This electric chapati/roti maker has existed for ages. It didn’t take off in India when it was introduced 25+ years ago (my guess because the required dough consistency was “wrong”… too soft)

It would make corn tortillas too, given that it’s basically a press with heating elements.

The “roti problem” is a pretty real thing for South Asians. If you have an Indian store near you, take a look at the fresh and frozen options for rotis - they are mind-boggling. And still, they do not even come close to homemade.

It doesn’t take that long to make homestyle dal and vegetable, or meat, or fish. They also reheat well as leftovers.

Because making roti is as almost as time consuming as making the whole rest of the meal. And it’s a learned skill, so if you didn’t grow up making roti but you did grow up eating it and know what the real thing is supposed to be, good luck making an edible version from the getgo. And it’s not something that tastes anywhere as good reheated.

Yes, that is the “before” landscape for this product - people eat more rice than they otherwise would because it’s quick and easy, or pita, which tastes nothing like roti, or then naan, which is only widely available because it appeals to non-South Asians, but is neither healthy nor eaten at home on a regular basis.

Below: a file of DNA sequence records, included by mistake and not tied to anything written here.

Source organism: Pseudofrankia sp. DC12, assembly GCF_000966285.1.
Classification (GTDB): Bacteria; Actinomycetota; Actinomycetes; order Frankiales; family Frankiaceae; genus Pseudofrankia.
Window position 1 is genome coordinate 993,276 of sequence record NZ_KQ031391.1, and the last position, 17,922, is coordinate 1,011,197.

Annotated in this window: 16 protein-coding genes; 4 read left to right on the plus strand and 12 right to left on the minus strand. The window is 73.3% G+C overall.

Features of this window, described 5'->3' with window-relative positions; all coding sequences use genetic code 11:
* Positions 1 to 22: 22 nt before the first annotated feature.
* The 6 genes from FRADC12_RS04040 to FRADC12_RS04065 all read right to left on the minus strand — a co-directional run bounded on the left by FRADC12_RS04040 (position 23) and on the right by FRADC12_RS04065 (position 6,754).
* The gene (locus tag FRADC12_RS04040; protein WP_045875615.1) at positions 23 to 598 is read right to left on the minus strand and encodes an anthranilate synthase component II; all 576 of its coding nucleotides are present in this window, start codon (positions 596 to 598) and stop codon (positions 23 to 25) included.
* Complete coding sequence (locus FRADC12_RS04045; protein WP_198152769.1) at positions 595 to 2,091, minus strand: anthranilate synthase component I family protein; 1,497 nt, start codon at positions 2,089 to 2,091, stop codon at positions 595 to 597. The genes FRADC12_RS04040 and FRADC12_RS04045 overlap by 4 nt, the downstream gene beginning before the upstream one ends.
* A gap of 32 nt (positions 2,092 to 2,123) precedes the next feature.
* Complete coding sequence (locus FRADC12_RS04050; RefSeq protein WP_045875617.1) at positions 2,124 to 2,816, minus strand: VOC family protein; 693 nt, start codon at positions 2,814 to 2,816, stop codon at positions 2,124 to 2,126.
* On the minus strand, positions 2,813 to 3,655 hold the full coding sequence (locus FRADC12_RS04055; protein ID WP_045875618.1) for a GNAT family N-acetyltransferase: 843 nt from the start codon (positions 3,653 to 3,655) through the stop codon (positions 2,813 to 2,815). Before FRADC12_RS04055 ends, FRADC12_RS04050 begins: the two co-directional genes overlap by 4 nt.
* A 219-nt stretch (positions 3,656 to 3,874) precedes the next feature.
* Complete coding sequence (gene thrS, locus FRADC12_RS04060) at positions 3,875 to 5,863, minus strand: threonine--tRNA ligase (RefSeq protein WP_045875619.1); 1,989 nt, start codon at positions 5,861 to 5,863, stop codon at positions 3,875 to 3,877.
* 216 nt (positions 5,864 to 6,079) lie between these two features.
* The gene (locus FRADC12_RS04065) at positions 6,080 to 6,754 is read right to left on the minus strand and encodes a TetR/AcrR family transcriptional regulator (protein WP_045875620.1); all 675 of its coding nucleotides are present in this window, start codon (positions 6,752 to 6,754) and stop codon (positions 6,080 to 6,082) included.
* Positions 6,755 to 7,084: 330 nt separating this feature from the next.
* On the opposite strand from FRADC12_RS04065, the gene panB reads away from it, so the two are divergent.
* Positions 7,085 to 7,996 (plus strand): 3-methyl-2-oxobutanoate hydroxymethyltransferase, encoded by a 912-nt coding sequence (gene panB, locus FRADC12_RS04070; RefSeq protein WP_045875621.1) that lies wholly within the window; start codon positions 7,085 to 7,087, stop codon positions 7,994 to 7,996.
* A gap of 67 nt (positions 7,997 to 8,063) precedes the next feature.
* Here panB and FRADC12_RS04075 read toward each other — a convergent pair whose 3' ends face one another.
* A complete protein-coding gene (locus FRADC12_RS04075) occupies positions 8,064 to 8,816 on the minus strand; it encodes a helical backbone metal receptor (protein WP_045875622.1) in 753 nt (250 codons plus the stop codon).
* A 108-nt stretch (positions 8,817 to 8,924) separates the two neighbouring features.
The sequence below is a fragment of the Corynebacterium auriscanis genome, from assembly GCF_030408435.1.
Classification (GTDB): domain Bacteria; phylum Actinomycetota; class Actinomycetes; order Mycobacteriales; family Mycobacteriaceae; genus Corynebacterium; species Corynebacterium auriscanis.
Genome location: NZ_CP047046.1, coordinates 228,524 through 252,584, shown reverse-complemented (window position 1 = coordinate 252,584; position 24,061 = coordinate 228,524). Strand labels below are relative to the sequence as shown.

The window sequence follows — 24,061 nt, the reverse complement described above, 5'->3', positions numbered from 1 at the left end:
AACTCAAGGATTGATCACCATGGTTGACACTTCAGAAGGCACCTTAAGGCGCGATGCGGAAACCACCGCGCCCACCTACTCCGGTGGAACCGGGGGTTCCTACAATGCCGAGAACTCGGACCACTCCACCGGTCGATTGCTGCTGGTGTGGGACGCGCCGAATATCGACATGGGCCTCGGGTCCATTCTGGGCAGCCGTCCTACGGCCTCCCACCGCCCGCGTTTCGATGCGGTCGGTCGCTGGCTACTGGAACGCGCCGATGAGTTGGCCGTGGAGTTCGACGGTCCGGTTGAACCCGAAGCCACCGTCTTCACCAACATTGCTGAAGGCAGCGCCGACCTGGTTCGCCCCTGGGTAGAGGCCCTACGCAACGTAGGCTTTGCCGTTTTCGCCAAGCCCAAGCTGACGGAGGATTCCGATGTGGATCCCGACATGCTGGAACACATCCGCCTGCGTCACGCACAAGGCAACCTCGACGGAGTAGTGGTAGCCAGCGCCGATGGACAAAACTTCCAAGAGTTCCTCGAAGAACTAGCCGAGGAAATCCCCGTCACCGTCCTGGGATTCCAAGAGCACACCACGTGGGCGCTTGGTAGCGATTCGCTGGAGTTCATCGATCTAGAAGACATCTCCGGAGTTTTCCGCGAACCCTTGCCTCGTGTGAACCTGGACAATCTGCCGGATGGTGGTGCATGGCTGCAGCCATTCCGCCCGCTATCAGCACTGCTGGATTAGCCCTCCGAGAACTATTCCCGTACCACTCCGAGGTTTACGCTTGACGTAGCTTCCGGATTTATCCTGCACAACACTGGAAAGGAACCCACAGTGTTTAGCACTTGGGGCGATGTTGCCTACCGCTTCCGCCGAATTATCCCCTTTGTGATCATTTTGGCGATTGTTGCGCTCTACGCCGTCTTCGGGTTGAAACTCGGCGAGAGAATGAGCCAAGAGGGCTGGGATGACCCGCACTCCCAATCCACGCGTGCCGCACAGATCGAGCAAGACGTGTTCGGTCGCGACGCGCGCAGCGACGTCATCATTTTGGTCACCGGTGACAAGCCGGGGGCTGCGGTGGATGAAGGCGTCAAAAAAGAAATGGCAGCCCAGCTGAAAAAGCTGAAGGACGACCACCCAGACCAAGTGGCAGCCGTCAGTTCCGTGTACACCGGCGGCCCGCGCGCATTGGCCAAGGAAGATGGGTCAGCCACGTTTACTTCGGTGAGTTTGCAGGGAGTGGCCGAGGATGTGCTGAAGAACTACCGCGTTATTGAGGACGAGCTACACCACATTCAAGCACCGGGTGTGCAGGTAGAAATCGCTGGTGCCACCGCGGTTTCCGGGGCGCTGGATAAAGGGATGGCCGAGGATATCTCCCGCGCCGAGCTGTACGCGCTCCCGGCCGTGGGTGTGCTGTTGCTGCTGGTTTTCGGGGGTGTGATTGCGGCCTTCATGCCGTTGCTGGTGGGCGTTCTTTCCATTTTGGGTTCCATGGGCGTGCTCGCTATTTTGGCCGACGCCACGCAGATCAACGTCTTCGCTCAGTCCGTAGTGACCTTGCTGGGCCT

That was a very long response, but intended to say that the target audience for this niche product is very specific. I haven’t come across a single South Asian who has seen the ad since they released it a couple of years ago who wasn’t excited by the idea of fresh rotis with the total effort being - insert flour & water.

The price point seems Tesla-like… started expensive for proof-of-concept and to control demand as they figured out production.

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Presumably because it “rolls” things out, rather than “pressing” them. You can’t “press” a gluten-based dough into a disk (at least not without a lot of pressure, probably applied and held for some time), and on the other hand, masa really don’t take to being “rolled” very well.

Artisan Tortilla Maker”… <shudder, lol>